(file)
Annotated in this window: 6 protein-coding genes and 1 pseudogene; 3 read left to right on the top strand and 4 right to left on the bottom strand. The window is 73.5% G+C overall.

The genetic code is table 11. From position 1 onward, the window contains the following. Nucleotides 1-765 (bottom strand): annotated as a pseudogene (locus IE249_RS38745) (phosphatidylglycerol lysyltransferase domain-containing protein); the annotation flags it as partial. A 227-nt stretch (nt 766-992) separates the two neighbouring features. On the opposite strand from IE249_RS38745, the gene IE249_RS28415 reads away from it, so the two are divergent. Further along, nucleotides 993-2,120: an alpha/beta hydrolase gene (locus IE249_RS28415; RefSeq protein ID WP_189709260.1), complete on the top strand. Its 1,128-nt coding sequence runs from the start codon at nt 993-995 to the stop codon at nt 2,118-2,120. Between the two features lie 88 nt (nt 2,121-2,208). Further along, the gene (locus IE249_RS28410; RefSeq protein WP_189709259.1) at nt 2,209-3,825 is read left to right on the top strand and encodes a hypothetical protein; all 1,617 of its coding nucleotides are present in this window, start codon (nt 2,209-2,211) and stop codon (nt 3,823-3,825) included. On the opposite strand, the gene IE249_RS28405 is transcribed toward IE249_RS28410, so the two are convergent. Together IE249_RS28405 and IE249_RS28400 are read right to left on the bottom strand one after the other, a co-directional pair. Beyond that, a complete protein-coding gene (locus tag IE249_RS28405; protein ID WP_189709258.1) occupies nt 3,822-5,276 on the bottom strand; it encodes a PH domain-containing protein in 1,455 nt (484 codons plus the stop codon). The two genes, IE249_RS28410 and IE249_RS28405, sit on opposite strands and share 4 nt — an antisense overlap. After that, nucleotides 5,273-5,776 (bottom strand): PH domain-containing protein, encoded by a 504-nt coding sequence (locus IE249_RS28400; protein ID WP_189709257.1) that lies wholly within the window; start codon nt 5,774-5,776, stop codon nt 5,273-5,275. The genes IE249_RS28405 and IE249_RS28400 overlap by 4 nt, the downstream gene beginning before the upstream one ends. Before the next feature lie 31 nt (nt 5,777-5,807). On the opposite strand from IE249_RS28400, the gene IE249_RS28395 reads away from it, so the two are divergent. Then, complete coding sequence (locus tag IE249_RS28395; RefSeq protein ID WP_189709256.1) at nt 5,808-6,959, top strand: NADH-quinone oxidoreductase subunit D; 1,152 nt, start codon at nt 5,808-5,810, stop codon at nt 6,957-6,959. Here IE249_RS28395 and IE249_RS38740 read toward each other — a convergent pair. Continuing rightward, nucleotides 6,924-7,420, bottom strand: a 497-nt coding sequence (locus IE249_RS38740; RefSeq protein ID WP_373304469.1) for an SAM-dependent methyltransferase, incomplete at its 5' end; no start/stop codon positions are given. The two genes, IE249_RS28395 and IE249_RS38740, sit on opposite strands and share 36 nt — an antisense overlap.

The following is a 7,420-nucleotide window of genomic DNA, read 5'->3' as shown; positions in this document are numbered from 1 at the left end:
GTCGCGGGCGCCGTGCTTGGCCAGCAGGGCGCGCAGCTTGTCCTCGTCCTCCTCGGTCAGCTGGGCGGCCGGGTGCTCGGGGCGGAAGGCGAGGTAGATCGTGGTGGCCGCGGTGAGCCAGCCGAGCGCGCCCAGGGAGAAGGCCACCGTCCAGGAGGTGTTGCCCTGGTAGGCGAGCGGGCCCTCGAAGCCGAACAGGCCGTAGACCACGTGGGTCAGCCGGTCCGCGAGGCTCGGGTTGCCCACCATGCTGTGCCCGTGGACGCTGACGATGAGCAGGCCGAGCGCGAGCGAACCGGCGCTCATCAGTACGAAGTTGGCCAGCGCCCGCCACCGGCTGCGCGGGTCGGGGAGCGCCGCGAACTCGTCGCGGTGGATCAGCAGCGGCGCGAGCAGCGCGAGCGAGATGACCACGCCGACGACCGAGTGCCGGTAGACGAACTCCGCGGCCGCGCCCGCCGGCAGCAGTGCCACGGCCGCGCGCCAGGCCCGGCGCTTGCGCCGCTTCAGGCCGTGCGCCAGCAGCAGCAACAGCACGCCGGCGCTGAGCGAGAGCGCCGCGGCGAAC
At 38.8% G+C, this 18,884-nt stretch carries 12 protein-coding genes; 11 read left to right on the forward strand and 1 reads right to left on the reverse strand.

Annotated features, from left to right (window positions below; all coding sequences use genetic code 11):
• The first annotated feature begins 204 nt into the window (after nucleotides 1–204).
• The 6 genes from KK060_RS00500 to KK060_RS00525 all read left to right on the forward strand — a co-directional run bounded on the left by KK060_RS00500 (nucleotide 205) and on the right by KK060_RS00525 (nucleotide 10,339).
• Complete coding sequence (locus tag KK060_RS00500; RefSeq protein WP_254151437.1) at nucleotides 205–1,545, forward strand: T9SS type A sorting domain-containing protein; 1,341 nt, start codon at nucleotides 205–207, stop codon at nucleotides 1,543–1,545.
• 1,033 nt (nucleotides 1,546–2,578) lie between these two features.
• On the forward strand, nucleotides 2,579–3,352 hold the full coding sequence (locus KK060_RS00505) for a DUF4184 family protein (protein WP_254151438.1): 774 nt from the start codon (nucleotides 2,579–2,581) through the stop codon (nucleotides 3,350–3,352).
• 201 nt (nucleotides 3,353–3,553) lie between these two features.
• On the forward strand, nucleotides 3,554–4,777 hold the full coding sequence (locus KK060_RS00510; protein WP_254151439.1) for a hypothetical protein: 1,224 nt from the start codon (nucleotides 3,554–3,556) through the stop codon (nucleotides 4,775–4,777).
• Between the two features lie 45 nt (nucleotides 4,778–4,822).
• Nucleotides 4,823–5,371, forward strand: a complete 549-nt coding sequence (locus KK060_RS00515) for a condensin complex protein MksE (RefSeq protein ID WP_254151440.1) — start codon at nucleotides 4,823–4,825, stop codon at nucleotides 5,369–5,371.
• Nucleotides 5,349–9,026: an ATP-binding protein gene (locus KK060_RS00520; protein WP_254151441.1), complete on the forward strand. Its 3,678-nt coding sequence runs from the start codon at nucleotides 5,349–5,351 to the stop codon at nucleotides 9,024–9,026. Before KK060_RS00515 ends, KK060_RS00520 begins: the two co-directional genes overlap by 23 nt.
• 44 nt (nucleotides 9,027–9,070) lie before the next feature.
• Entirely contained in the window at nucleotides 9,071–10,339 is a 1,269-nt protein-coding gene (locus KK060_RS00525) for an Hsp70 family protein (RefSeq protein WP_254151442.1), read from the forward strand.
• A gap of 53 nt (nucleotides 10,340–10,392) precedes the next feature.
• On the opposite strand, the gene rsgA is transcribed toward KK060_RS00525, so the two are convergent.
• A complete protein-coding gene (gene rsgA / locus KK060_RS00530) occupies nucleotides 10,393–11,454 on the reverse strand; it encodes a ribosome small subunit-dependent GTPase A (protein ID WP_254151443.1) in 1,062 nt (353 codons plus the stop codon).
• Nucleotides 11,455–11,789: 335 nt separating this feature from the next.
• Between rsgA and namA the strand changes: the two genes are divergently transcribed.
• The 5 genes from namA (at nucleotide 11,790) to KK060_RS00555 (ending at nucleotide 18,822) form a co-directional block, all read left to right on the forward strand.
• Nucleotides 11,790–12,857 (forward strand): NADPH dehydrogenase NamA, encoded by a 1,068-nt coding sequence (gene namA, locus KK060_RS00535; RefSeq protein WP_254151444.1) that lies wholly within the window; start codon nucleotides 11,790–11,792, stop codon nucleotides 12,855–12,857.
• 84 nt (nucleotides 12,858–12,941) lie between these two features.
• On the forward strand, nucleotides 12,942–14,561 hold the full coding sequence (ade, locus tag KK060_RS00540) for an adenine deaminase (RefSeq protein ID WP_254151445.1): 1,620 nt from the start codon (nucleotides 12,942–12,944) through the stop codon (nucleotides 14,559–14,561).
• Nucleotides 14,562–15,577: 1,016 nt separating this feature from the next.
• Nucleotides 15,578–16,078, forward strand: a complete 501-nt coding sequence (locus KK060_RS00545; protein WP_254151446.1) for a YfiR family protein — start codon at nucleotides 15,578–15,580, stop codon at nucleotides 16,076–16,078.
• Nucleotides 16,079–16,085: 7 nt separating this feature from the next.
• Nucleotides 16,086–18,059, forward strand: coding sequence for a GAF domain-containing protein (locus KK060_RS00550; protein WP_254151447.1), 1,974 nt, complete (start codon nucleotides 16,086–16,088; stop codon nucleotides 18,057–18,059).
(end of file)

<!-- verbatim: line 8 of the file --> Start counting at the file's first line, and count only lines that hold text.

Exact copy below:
• The 6 genes from KK060_RS00500 to KK060_RS00525 all read left to right on the forward strand — a co-directional run bounded on the left by KK060_RS00500 (nucleotide 205) and on the right by KK060_RS00525 (nucleotide 10,339).